Daniel Jeremiah’s new mock draft has Chargers trading out of Marvin Harrison Jr.

Daniel Jeremiah’s self-proclaimed “chaos” mock draft left some Chargers fans asking questions after he projected the team trading out of the Marvin Harrison Jr. pick at 5.

The compensation, in particular, was a confusing aspect here. Trading up into the top five is historically expensive, yet the Chargers yielded just a 2025 second-rounder. This is partially because the Jets are low on premium draft capital if you’re trying to create a scenario where they trade up into the top five.

It’s not inconceivable that the Chargers could trade out of the fifth pick, even with Harrison Jr. on the board. They have significant roster holes, and as we saw with the Keenan Allen trade, Joe Hortiz is willing to play the long game. But any trade value chart that one could consult suggests that LA gets much more than the compensation projected in this mock.

The Chargers ended up drafting Oregon State offensive tackle Taliese Fuaga at pick 10 after their trade down. Fuaga has been a name that’s been projected to the Bolts before, with his physicality as a blocker and the goal of bulking up their run blocking. Interestingly, Jeremiah has Fuaga starting at right guard in Year 1, with Trey Pipkins presumably keeping his right tackle spot. That would send one of Jamaree Salyer or Zion Johnson to the bench.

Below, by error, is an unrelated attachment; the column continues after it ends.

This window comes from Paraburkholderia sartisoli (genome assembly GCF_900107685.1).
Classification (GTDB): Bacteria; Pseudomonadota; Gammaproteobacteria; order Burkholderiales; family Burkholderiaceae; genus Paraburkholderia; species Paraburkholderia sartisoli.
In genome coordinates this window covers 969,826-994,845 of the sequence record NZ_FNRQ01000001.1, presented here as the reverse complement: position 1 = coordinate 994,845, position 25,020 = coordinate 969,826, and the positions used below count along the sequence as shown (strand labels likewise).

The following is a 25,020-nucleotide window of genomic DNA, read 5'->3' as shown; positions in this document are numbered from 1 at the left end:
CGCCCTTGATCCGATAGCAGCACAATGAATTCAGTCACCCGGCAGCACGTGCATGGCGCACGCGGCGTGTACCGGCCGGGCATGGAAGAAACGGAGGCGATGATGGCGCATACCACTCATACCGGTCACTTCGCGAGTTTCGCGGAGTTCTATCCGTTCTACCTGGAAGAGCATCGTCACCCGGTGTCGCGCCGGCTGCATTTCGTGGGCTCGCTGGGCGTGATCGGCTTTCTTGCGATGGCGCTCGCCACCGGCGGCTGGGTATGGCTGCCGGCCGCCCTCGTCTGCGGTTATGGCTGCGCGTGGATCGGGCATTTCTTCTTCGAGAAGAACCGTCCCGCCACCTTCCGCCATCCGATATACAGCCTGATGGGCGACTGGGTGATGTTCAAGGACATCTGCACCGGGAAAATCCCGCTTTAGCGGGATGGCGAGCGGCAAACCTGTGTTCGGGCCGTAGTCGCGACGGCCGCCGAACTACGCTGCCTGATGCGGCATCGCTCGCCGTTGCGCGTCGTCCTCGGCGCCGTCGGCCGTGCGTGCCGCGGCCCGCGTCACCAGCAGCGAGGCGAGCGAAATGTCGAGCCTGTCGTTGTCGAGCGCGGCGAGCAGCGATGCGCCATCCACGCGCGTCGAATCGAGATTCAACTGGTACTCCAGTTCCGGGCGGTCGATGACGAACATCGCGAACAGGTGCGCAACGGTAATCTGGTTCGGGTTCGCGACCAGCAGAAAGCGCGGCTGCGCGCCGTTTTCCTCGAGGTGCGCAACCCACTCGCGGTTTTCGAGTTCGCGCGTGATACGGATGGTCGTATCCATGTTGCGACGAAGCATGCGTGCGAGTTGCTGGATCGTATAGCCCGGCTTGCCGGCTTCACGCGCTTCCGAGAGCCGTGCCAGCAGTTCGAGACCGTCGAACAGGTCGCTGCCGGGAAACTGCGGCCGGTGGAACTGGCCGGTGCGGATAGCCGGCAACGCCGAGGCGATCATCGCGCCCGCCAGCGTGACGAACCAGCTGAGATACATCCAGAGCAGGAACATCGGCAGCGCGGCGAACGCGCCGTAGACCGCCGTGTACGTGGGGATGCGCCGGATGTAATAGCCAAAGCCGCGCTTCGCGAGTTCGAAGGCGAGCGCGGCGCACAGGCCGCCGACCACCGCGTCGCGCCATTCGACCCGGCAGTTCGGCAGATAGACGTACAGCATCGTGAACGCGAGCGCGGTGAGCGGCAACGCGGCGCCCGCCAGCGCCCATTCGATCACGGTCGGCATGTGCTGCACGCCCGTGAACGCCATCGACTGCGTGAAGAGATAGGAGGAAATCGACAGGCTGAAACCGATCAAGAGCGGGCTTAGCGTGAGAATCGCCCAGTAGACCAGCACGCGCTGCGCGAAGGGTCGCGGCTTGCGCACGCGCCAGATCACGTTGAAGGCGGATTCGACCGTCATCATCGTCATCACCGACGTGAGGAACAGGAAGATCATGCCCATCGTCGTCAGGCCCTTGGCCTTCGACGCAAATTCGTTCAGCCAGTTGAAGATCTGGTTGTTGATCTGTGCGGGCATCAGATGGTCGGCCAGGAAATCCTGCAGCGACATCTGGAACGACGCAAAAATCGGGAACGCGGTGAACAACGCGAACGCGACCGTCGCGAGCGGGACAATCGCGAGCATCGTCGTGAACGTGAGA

The connection between Jim Harbaugh and having trench-built teams with strong offensive lines is understandable. However, I’m not sure this offensive line needs as much uprooting as some draft analysts believe. The Chargers signed Bradley Bozeman to address arguably their biggest weakness on the line. It’s one thing to take Joe Alt or Fuaga if the reasoning is simply that Pipkins is more serviceable than elite. But again, the more chronic need right now is wide receiver, given how they’ve maneuvered.

This draft has a great wide receiver class to Jeremiah’s point. But even with the Chargers’ depth issues, it doesn’t make sense for them to trade out of selecting Harrison, Malik Nabers, or Rome Odunze for this small of a package in return. With needs at linebacker, running back, tight end, cornerback and interior defensive line, I’m also not sure if it’s the best thing to need two wide receivers in the draft going into April.

Story originally appeared on Chargers Wire